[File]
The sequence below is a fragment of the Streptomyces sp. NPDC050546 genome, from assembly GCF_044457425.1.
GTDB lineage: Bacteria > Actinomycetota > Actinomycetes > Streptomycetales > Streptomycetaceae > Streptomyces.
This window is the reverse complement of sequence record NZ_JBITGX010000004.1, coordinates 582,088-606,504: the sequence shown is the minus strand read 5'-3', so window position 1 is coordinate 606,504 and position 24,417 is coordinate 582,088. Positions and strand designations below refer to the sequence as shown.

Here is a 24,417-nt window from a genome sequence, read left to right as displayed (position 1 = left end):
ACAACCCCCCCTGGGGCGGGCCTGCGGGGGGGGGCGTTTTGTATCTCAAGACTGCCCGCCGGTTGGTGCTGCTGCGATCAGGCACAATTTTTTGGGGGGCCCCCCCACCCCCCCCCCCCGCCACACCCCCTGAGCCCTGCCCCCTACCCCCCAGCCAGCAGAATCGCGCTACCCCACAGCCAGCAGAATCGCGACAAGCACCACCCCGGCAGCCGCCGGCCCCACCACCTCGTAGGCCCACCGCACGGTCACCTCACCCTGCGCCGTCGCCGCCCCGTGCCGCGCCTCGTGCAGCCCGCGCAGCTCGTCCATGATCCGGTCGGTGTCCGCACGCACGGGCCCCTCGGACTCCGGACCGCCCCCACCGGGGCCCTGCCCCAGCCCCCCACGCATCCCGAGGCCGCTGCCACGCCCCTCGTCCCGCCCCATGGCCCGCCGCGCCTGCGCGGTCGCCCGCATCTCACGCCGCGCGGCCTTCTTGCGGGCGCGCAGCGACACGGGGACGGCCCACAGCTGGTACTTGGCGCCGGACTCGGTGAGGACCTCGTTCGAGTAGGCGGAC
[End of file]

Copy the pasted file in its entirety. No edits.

The sequence below is a fragment of the Streptomyces sp. NPDC050546 genome, from assembly GCF_044457425.1.
GTDB lineage: Bacteria > Actinomycetota > Actinomycetes > Streptomycetales > Streptomycetaceae > Streptomyces.
This window is the reverse complement of sequence record NZ_JBITGX010000004.1, coordinates 582,088-606,504: the sequence shown is the minus strand read 5'-3', so window position 1 is coordinate 606,504 and position 24,417 is coordinate 582,088. Positions and strand designations below refer to the sequence as shown.

Here is a 24,417-nt window from a genome sequence, read left to right as displayed (position 1 = left end):
ACAACCCCCCCTGGGGCGGGCCTGCGGGGGGGGGCGTTTTGTATCTCAAGACTGCCCGCCGGTTGGTGCTGCTGCGATCAGGCACAATTTTTTGGGGGGCCCCCCCACCCCCCCCCCCCGCCACACCCCCTGAGCCCTGCCCCCTACCCCCCAGCCAGCAGAATCGCGCTACCCCACAGCCAGCAGAATCGCGACAAGCACCACCCCGGCAGCCGCCGGCCCCACCACCTCGTAGGCCCACCGCACGGTCACCTCACCCTGCGCCGTCGCCGCCCCGTGCCGCGCCTCGTGCAGCCCGCGCAGCTCGTCCATGATCCGGTCGGTGTCCGCACGCACGGGCCCCTCGGACTCCGGACCGCCCCCACCGGGGCCCTGCCCCAGCCCCCCACGCATCCCGAGGCCGCTGCCACGCCCCTCGTCCCGCCCCATGGCCCGCCGCGCCTGCGCGGTCGCCCGCATCTCACGCCGCGCGGCCTTCTTGCGGGCGCGCAGCGACACGGGGACGGCCCACAGCTGGTACTTGGCGCCGGACTCGGTGAGGACCTCGTTCGAGTAGGCGGAC